Practice get sold? Don’t be pressured to ‘scan and sign’
You’ve been working at a wonderful multidoctor veterinary practice for several years and you couldn’t be happier. Then one day it happens—the practice owner assembles the staff in the break room and makes a succinct announcement: The hospital has been sold to a large Wall Street investment group. He assures everyone that the culture will not change, and though he’ll only be around for a brief transition period, he’s sure the practice will thrive and everyone’s job is secure.
The following Monday some corporate types show up to facilitate the “transition” from the clinic’s existing systems to those of the new owner. Some IT folks are there, a training supervisor and a few others. One neatly dressed member of the corporate team takes each of the doctors aside to discuss a slight adjustment in the schedule, perhaps a new 401(k) plan and, oh yes, “We’ll need you to sign a new employment contract that’s essentially the same as the one you had with the former clinic owner.” You’re handed a copy of the new agreement and you plan to read it over the weekend.
Wednesday morning, the dapper transition team fellow again takes you aside, this time to ask if you have the signed contract for him to send to headquarters. You tell him you haven’t had a chance to read through it yet. He assures you there isn’t anything “new” that’s of any real importance and he would like to have it returned by tomorrow. The following day he asks again, and by Friday he’s noticeably perturbed that the contract has not been signed and returned. You feel pressured, and right then and there you’re faced with an important decision.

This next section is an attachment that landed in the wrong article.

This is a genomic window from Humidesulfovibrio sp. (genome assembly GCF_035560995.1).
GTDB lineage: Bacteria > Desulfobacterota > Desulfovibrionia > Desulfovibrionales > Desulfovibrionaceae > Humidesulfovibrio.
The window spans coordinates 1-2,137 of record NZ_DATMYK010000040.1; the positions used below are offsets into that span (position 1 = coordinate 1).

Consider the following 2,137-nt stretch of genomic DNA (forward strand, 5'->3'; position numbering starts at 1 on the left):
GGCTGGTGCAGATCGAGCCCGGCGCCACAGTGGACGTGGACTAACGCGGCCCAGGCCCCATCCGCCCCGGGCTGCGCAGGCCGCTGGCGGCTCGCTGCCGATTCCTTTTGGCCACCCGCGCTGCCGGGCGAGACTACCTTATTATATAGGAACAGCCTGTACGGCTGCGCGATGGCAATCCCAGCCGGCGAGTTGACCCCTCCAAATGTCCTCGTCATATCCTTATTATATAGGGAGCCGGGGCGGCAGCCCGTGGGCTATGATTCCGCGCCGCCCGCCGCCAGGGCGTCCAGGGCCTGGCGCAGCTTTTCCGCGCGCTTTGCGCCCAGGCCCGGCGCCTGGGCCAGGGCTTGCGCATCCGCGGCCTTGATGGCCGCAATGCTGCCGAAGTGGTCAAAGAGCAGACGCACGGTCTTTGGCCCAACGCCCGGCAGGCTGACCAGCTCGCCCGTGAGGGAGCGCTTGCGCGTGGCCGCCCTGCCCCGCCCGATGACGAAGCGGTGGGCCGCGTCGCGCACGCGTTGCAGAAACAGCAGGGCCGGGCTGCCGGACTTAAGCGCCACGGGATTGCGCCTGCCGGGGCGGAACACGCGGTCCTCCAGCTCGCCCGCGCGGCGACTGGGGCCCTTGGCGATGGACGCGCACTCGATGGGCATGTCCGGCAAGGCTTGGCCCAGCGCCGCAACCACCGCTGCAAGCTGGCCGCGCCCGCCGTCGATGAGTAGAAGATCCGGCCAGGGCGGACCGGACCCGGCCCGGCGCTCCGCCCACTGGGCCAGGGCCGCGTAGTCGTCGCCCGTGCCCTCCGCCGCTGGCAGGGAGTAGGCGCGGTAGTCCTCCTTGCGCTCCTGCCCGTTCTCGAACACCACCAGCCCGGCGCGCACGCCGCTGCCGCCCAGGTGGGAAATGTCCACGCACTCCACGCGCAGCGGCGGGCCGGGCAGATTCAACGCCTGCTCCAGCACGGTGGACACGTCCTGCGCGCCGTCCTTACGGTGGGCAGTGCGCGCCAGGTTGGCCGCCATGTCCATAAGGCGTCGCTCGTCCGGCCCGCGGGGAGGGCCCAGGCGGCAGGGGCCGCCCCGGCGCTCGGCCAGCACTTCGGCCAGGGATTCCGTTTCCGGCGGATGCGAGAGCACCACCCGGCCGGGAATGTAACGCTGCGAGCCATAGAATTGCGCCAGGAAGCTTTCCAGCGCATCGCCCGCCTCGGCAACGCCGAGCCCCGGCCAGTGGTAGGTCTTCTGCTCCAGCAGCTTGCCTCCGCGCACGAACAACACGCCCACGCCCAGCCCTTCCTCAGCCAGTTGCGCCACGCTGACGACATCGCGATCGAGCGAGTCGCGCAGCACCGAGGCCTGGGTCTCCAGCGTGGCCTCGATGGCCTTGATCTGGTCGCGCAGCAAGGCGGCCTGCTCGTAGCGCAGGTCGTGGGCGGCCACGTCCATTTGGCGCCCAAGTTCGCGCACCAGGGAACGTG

Do you rebuff the “transition” guy and risk getting off on the wrong foot with the new corporate owner? Or do you stand your ground and insist that you be allowed a reasonable amount of time to go through the new document—perhaps having it reviewed by a professional who’s familiar with such contracts?
The correct decision: Take your time
Unlike 20 or 30 years ago, today a great deal of thought and sophistication goes into the preparation of most practice transfer documents. Whether the buyer is a single doctor or a large non-DVM corporation, the acquisition of a solid veterinary practice involves millions of dollars. Neither the buyer nor the seller has gone into the deal without scrupulously evaluating every angle and, indeed, every word of the legal documents that will form the structure of the deal. That includes the contracts to which the employed DVMs are parties.
So what’s the hurry, Mr. Clinic Purchaser Transition Guy? Why do you have to get that new signed associate contract back so quickly? After all, none of the employed doctors were at the conference table when the deal was being hammered out.
The rush might be mere happenstance
If we’re being completely honest here, veterinarians do tend to procrastinate mightily when it comes to paperwork. They’re attentive to patients and responsive to clients but will leave important forms sitting under their coffee mugs for months waiting for the right moment to “get to them.”
Corporate types are the opposite. They have mental and digital checklists that they’re anxious to check things off of. If they get annoyed waiting for you to execute a contract, you may find it obnoxious—but it’s not necessarily disingenuous.